Joint Budget Chair containing spending growth, hopes to slice top tax rate to 4.5 percent

by Talk Business & Politics staff ([email protected]) 2,283 views 

Sen. Jonathan Dismang, R-Beebe, co-chairman of the Joint Budget Committee still hopes the regular session will adjourn by April 7 with a successful funding of schools, prisons and another income tax cut.

Dismang, who appeared on this week’s edition of Capitol View, said the next two years are somewhat predictable for planning government expenses, but three years and out will be a budgetary challenge due to new programs from Gov. Sarah Sanders and the GOP-dominant legislature that will kick in at a higher spending level.

Sanders’ LEARNS education plan calls for $150 million in new spending in year one, $250 million in year two, and looks to grow much larger when her voucher plan, known as education freedom accounts, becomes universal in year three and beyond. New spending for sentencing reform is expected to take three years or more to cycle up as it will take time to build new prison beds and for convictions of violent criminals with longer sentences to move through the pipeline. Dismang said consensus is forming around 3,000 new prison beds at a cost of roughly $300 million.

Dismang has a draft of a balanced budget that calls for about $6.2 billion in state spending, up from close to $6 billion last year. The new spending would go for the governor’s LEARNS plan, prison and sentencing reforms, and smaller amounts for the state police and military department. The document is not final and will receive more input from legislators and the executive branch in the coming days.

“That’s why it’s so critical that we maintain as little growth as we can in this current RSA [Revenue Stabilization Act], because we know that there are some big ticket items outside of sentencing reform that we’re going to see and there’s the education freedom accounts. Those won’t truly hit our budget until year three, so there’s multiple things we need to be planning for, that we’ve set in motion or will be setting in motion this session,” Dismang said.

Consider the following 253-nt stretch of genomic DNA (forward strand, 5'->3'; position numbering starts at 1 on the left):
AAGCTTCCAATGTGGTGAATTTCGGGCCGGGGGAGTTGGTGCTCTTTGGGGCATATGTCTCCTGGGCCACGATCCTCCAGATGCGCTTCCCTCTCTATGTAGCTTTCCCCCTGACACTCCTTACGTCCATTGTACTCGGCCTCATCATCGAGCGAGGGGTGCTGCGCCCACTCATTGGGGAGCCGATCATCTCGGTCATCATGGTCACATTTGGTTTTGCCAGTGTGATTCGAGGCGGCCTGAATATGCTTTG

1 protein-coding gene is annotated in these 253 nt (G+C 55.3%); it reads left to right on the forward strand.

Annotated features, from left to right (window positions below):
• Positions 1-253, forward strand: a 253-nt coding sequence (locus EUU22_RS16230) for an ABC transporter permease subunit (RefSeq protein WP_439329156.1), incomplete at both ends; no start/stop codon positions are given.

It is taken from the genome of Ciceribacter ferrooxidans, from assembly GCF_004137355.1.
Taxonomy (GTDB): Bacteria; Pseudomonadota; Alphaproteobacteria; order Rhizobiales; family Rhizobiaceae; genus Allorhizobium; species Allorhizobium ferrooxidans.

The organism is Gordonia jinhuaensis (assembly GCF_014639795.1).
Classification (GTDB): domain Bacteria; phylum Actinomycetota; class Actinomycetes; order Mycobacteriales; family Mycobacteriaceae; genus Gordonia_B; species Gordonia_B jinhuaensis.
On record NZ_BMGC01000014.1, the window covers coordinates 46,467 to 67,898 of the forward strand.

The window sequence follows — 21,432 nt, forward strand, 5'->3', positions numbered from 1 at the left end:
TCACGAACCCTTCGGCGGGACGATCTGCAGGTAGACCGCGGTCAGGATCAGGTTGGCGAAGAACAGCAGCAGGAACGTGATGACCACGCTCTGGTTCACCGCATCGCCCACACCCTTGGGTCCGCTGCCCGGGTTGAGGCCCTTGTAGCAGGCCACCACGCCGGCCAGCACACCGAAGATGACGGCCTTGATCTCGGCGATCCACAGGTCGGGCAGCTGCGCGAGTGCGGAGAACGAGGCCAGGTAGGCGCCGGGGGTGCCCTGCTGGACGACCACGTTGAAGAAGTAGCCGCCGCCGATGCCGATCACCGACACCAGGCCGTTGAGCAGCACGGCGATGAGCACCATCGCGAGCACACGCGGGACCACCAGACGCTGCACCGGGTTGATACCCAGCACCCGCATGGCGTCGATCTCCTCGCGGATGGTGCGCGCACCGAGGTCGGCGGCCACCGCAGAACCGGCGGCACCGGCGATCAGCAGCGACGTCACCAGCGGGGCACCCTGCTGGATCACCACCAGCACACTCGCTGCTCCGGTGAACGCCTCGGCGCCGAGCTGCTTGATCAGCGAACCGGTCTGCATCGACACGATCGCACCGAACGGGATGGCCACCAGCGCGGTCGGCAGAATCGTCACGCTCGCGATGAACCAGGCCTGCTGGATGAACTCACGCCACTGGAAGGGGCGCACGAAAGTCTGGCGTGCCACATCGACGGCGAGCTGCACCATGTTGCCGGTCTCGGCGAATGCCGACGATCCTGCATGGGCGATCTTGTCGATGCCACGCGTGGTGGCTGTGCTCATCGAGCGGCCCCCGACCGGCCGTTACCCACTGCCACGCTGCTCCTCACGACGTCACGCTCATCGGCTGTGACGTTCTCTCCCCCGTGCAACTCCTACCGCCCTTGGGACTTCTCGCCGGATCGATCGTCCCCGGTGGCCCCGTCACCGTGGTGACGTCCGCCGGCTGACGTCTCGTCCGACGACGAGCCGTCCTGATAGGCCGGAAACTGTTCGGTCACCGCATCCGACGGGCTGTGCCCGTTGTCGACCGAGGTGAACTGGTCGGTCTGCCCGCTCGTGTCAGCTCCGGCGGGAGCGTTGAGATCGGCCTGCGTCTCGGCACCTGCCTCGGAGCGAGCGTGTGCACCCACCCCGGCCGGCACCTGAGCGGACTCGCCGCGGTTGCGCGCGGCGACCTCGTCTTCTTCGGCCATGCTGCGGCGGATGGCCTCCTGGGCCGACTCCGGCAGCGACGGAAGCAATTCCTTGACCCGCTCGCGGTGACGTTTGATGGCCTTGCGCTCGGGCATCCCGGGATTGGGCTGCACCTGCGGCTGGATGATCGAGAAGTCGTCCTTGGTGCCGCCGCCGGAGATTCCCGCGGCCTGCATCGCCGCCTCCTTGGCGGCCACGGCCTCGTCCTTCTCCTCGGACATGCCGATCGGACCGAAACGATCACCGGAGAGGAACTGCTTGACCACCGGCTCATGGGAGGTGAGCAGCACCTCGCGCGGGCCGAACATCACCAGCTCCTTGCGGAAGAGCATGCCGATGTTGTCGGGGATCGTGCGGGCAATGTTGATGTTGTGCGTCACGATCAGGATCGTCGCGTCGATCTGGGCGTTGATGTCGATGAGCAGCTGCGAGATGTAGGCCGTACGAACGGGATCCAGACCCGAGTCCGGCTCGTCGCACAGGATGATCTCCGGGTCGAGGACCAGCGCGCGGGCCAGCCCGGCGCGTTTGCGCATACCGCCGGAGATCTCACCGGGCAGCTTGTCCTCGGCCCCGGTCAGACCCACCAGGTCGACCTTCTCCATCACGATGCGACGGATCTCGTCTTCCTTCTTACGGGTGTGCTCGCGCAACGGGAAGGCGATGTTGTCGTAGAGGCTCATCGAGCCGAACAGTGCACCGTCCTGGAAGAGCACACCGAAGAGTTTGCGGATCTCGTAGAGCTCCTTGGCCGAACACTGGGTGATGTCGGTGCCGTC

Despite that long-term view and the possibility of a looming recession, Dismang still believes the state can afford a tax cut of two-tenths of a percent this year and next. This would drop the state’s top tax rate from 4.9% to 4.5%. The ballpark estimate for an overall four-tenths of a percent tax cut is $200 million over the biennium.

“I personally think that we should look at doing one [tax cut] retroactively to the first of this year with another pickup at the beginning of next year,” he said. “Two-tenths for both of those time periods is what I would be looking at, which will get us to 4.5%. But again, I’m not sure that that’s something that will have to be agreed to amongst everyone else and we’re not there yet, but that’s the direction that I’m headed in right now.”

Dismang thinks it is too late in the session to address state employee compensation and classification, which was originally budgeted for $80 million in new funding over the next two years. State lawmakers are aiming to improve the environment for state agencies to attract necessary workers with pay, benefits and potential growth opportunities. Gov. Sanders scuttled the $80 million executive branch plan two weeks ago.

“I think we’ve just waited a little too long to have those more in-depth discussions. What I think we’ve got to be careful with is the state is no different than the rest of us that are employers in the state. It is hard to keep high-quality employees because there’s a lot of opportunity with a very tight job market, and so we’ll see what they need to do to be able to make that right, as we get in the next session,” he said.

You can catch Sen. Dismang’s full interview in the video below.